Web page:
How to Choose the Right Mortgage for You

If you’re shopping for a home mortgage loan, you can definitely save time and money by choosing the right lender and loan terms. First, you need to spend time looking for that right lender.

The process of buying a house can be confusing to many first-time homeowners. It’s not only about choosing a good real estate agent, a pleasant neighborhood, and a home you’d enjoy. It’s also about securing a home loan that will give you a solid financial foundation.

Working with a reputable mortgage lender and getting good loan terms will make a big difference to your finances. It could also mean the difference between paying off and keeping your home or being trapped in a house you can’t afford.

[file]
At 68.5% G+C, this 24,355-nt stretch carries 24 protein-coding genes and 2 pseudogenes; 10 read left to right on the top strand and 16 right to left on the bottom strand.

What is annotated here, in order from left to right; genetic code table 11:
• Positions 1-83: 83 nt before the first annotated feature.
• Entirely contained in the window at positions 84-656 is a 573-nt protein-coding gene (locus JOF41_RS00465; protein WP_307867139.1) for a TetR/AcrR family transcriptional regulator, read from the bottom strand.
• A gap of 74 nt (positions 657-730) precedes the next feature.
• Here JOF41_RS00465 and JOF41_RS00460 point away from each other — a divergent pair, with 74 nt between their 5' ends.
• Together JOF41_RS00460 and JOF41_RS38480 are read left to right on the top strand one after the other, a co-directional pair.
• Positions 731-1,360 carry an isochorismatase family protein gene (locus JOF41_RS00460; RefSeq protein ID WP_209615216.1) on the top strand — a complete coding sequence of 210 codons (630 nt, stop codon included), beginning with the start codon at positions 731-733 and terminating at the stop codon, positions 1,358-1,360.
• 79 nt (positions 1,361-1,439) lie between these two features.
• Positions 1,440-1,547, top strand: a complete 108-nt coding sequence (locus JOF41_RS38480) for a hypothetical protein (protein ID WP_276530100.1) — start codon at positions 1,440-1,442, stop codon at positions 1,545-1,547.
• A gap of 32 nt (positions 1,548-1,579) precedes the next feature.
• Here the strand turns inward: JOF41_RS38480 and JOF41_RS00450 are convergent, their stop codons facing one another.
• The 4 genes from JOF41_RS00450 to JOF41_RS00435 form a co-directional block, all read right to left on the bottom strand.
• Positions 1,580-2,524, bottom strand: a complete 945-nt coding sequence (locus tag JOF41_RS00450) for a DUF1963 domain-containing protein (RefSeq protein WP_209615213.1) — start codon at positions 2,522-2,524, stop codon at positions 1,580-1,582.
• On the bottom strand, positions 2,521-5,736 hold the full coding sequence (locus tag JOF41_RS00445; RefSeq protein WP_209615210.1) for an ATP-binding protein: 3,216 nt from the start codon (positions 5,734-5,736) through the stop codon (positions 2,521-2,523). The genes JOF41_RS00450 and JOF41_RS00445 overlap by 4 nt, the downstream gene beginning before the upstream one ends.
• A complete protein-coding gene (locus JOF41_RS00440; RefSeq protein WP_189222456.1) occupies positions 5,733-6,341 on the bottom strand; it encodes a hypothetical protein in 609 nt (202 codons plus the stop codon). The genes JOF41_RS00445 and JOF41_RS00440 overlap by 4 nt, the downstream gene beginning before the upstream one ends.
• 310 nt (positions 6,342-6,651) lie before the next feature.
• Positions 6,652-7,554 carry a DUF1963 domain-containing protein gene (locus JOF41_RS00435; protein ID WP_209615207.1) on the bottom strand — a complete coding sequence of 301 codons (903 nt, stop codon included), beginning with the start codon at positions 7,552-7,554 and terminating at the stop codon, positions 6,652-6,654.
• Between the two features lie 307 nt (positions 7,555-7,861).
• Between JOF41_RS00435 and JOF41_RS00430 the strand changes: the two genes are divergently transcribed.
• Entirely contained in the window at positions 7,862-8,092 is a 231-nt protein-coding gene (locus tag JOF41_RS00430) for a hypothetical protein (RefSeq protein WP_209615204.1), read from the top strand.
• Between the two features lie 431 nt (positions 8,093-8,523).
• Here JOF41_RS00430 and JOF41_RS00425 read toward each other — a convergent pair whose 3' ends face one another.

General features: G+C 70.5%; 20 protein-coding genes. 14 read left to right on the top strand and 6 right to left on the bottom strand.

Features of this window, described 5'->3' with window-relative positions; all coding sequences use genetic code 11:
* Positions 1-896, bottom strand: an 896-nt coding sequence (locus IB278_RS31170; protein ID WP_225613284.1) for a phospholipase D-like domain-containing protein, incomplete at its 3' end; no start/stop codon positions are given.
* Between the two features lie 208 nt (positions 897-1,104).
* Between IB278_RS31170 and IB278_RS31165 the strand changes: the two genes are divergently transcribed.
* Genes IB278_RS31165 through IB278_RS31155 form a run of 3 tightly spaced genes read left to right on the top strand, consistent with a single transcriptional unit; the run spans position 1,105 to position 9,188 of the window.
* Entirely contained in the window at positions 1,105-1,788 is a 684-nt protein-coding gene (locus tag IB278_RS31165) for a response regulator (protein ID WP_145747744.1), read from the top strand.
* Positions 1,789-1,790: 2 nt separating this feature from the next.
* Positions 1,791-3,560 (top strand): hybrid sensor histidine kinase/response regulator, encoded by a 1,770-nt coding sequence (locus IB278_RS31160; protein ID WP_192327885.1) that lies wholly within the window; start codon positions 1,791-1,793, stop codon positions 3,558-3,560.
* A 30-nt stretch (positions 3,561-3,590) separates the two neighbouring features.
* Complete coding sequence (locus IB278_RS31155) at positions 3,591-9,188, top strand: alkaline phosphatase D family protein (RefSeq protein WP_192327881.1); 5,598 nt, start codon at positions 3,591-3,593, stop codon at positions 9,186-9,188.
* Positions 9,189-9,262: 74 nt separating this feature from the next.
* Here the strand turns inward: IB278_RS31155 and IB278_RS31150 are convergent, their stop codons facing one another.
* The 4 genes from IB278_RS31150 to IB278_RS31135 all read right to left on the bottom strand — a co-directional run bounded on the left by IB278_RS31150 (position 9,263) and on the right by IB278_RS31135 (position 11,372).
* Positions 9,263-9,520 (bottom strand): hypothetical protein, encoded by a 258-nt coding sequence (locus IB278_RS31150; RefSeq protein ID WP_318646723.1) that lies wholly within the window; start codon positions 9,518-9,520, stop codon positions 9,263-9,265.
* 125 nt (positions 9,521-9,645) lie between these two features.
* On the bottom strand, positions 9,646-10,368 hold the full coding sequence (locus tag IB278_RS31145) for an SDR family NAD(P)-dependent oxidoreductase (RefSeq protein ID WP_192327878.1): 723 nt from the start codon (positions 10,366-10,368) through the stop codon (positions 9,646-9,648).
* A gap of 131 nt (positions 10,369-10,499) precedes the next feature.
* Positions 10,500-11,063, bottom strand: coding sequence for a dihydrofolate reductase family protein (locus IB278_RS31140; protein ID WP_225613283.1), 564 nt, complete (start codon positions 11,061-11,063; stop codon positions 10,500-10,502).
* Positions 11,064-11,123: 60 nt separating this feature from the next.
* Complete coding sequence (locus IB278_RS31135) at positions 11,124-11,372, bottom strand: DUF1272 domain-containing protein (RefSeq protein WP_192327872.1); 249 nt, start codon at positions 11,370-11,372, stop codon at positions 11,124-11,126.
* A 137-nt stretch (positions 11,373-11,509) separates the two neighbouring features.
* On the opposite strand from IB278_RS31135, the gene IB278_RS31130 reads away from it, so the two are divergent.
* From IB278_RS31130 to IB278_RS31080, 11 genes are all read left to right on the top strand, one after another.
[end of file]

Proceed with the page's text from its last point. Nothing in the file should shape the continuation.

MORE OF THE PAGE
In this post, we’ll look at how to choose the right mortgage before you look for a home, so you can make a smart loan decision and eventually become financially independent.

What is the Best Type of Mortgage Lender?

When you’re looking to borrow money to buy a home, one of the first things you should do is find the best people to loan you the money.

You have choices when you’re shopping for a home loan. Here is a general list of the types of companies to help with your loan:

  • Big Bank. The industry classifies banks like Chase, Wells Fargo, and Bank of America as direct lenders. Pros of dealing with a big bank are that there are plenty of people who can get your questions answered. Large direct lenders like these are also more likely to have resources and be a one-stop shop. However, working with a large staff isn’t always good. Your file could end up on several desks, and this could increase your closing time.
  • Small Local Lender. You may want to use this type of direct lender if your home purchase requires special attention. They may offer more flexible lending or approve an irregular income situation such as self-employment. A small local lender may be more willing to work with you if you have unusual needs.